So how does someone who isn't a "table-toucher" like Kent Rathbun or Dean Fearing make it in a place like Dallas? I can be that person, though. With the right people. It's not my schtick. I don't try to win you over with my table-touching, I win you over with the whole experience from my sommelier to the food in the restaurant. Dean is the number one [table-toucher] in the world. He could serve you a burned piece of toast, and by the time he's done talking to you, you've forgotten he burned the toast. That's just not me. John Tesar is a line cook from New York City who started as a dishwasher and then became a chef. I'm probably not going to be the most-liked chef anywhere. I want to be a chef, and people just keep dragging me into the celebrity part of it. There's nothing wrong with a little passion and honesty to get you where you need to go.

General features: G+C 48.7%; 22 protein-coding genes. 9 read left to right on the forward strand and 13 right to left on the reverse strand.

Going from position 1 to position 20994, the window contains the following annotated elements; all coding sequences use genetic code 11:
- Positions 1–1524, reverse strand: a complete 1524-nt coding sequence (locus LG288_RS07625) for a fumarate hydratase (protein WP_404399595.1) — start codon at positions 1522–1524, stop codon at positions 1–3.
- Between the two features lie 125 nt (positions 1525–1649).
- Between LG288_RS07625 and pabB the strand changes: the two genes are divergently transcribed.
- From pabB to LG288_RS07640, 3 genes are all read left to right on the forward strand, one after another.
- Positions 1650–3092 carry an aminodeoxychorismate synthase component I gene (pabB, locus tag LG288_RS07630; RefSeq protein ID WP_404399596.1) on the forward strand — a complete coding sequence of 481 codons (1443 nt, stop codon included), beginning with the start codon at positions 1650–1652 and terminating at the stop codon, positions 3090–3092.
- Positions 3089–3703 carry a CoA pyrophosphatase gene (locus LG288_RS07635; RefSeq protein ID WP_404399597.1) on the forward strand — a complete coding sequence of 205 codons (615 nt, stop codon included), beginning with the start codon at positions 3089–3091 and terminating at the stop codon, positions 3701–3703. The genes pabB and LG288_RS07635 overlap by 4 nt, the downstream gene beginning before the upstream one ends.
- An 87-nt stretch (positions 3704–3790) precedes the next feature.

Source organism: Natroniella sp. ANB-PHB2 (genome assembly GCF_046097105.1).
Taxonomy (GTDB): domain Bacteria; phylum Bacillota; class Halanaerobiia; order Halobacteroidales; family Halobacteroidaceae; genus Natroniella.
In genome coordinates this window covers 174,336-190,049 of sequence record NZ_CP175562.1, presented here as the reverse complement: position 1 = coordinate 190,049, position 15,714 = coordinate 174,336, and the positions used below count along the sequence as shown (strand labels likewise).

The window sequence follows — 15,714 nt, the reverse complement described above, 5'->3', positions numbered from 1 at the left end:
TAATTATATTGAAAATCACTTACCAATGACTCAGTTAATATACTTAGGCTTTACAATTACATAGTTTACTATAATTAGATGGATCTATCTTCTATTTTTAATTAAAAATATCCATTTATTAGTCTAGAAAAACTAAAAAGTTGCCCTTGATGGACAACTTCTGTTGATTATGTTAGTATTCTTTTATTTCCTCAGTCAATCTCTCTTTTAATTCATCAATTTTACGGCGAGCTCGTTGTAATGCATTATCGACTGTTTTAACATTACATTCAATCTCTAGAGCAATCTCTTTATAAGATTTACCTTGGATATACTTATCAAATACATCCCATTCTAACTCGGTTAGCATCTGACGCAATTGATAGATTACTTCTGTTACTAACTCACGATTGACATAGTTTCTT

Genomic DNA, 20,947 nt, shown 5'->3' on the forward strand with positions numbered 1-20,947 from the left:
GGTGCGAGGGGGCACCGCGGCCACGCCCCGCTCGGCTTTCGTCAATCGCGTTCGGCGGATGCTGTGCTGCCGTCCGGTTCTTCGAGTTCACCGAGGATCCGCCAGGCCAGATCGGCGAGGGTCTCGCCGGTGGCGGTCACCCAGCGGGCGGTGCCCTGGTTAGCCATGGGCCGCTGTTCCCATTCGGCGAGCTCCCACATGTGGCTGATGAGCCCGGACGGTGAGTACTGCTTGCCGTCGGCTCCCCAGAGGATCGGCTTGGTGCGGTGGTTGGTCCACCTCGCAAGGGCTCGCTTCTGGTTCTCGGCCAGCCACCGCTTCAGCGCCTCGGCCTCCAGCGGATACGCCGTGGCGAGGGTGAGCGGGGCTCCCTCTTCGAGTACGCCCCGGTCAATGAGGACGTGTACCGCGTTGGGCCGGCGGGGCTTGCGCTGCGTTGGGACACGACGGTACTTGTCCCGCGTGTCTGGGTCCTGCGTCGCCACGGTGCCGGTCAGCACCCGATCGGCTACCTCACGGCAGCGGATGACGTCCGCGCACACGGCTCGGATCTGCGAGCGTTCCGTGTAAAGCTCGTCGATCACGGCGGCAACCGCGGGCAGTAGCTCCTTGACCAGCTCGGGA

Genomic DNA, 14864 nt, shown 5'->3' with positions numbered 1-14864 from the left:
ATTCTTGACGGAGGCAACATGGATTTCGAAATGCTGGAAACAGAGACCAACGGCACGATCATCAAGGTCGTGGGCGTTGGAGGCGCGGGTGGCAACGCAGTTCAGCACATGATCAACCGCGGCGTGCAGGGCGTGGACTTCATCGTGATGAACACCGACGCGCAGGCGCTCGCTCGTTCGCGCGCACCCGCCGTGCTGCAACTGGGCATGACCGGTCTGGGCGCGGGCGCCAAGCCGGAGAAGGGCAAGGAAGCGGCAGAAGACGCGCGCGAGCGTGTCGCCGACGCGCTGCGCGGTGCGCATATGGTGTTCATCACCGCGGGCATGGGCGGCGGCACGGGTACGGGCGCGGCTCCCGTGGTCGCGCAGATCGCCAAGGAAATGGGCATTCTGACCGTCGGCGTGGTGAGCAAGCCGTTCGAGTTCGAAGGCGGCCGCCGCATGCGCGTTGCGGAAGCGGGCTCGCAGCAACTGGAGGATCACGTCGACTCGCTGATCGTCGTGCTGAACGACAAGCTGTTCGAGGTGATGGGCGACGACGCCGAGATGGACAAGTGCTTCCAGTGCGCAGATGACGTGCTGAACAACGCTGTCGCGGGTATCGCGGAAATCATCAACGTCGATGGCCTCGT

Do you think that honesty and passion may turn some people off, though? You said it earlier - this is the South. People may not like you to your face and they'll talk about you behind your back, but eventually they have to respect you. I've kind of been the Jack Russell terrier who's been biting at the ankles of the Dallas food scene since I got here. I'm not giving up. I love it here, and I love the people. I'll keep fighting until they like me. I think recently, I've been learning the fight. People were looking at me like I'm a huge Doberman or whatever, but I'm not. I'm a tiny, tenacious guy.